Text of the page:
From the Cambrian Daily Leader, 29th December 1914.

[What sort of Yorkshire pudding was seasonal, and obtained from grocers?  None that I have heard of.]

[Many ads were beginning to refer to the war - especially ads for products that the people at home could send to their men at the front. Oxo was a meat extract, sold in a jar (like Bovril) or in cubes.  I think "Oxo is made in a moment" refers to making a hot drink from it.   The beef stock cube is still the main product sold under the Oxo brand, but it has diversified into other products as well.]  

Sunday, 28 December 2014


From the Birmingham Daily Post, 28th December 1914.


It is already evident that one of the prime pantomime jests evolved from the war will be directed at the untiring industry displayed by so many ladies just now in knitting and sewing.  “Sister Susie’s sewing shirts for soldiers” is to be heard well-nigh everywhere, while the comic man tangles himself and all around in knitting of the wildest description.  This good-natured satire does not go very far beyond the mark, for some of the exhibitions of feminine zeal in this direction are almost of themselves a joke.  Perhaps it was carrying the joke a little too far when, at the recent State opening of Parliament, an indefatigable lady passed the time of waiting for the King and Queen by knitting in the Royal Gallery of the Palace of Westminster.  When, just as the picturesque procession was about to appear, she dropped her ball of wool, which rolled right on to the red carpet, and was rescued and restored by a gorgeously-clad official just in time, a humorous scene was provided which not even the most daring pantomime producer would have devised.  The overflowing industry, indeed, has led to a demand for the creation of a name to fit the myriads who practise it.  “Knitster” is suggested on the analogy of “spinster,” and it would have the advantage of meaning precisely what it indicated, while the latter has lost its original significance.  The new word, in any case, might be preserved in the language as one of the war’s results.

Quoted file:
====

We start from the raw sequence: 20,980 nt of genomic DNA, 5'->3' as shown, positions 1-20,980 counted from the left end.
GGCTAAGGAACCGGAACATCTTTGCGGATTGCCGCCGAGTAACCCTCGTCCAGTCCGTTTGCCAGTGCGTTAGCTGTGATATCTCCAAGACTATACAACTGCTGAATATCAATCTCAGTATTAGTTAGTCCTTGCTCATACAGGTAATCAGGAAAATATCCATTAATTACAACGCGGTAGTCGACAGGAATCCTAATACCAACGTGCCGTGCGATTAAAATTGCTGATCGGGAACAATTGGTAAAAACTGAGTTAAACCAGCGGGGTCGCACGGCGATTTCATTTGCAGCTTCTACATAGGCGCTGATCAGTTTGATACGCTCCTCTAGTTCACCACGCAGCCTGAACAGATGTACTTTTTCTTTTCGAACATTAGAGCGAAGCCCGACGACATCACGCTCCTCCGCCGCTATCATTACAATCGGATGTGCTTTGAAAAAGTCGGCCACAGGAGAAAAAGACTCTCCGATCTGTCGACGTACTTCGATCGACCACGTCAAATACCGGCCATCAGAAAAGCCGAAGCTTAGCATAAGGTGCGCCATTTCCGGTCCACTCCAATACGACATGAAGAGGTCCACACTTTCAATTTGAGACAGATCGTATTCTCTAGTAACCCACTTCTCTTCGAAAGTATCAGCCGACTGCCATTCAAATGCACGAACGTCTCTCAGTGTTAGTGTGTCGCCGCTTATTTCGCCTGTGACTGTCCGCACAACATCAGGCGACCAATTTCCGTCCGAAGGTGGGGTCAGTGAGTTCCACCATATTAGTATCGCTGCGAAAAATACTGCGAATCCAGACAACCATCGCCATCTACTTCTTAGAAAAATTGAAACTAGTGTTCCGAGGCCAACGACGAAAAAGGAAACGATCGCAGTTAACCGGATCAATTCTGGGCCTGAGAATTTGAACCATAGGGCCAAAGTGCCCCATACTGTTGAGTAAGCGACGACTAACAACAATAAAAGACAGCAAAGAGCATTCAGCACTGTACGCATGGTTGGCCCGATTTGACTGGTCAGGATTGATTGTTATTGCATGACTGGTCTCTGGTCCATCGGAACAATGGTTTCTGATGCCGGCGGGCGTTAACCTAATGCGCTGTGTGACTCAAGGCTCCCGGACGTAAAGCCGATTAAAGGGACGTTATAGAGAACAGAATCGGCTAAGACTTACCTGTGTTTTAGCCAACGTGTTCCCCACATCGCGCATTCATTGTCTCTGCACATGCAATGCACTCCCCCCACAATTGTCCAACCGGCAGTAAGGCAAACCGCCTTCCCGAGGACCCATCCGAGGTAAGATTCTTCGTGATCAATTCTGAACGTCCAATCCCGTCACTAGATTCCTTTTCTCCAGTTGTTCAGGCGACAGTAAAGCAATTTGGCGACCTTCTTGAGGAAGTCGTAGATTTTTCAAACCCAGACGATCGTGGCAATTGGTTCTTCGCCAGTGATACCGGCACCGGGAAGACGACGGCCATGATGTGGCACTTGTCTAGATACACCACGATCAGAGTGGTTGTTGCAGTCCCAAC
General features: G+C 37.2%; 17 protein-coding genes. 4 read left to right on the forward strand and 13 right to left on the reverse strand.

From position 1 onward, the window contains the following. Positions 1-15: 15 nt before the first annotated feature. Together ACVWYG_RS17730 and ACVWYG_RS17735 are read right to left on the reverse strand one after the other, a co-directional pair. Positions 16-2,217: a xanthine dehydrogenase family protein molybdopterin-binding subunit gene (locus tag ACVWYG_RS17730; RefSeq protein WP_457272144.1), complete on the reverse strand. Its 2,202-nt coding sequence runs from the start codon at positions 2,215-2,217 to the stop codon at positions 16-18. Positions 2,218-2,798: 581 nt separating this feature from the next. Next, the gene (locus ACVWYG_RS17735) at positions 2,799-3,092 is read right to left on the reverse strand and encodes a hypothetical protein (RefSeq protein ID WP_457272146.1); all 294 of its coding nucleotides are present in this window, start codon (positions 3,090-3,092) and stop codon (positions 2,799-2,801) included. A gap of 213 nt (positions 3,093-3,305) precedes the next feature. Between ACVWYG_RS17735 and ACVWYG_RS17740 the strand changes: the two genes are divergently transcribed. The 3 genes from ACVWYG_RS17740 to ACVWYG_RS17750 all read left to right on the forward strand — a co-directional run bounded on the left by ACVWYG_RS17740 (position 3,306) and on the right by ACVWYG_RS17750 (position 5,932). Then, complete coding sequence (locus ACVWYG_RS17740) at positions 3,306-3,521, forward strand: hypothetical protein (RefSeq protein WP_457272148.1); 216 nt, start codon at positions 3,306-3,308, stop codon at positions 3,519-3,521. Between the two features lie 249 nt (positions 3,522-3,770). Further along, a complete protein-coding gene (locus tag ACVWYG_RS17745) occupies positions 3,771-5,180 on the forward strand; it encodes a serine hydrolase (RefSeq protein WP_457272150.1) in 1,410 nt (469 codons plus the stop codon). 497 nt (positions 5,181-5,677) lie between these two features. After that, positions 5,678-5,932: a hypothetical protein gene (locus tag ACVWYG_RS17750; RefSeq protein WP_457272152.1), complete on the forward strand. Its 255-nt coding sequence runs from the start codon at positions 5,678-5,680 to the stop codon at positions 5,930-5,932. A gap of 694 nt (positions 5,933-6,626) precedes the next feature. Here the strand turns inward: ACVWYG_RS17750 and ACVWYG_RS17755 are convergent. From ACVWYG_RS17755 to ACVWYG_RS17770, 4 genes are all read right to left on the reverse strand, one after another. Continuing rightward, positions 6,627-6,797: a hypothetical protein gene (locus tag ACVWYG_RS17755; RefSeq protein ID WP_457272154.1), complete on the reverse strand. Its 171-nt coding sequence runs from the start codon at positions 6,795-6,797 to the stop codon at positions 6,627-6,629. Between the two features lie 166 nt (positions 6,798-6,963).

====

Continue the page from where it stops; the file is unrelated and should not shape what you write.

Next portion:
[“Sister Susie’s sewing shirts for soldiers” was a popular song of 1914.  The words are given in an earlier post.] 

Saturday, 27 December 2014

Knitting and Shooting

From The Observer. 27th December, 1914.


Dinner parties are extinct as the Dodo in this new London; people dine together in twos and threes, and bring their knitting.  If they play bridge, the winnings go to the war funds. Only for those who come back on a couple of days' leave from the trenches is an effort at gaiety made; a play or a restaurant dinner and as much cheerfulness as can be got into the few hours of their stay among us.

It has been said of the Queen in old days that Her Majesty knitted at every spare moment: at meals, and in the evening when talking to anyone.  This may now be said of the major portion of the social world of London; every woman knits and most of the men.  Those who did not know before how to manipulate knitting needles have speedily learnt, and thousands of useful woollen garments—socks, comforters, belts and mittens — have been made in the West End and sent out to our troops in Northern France.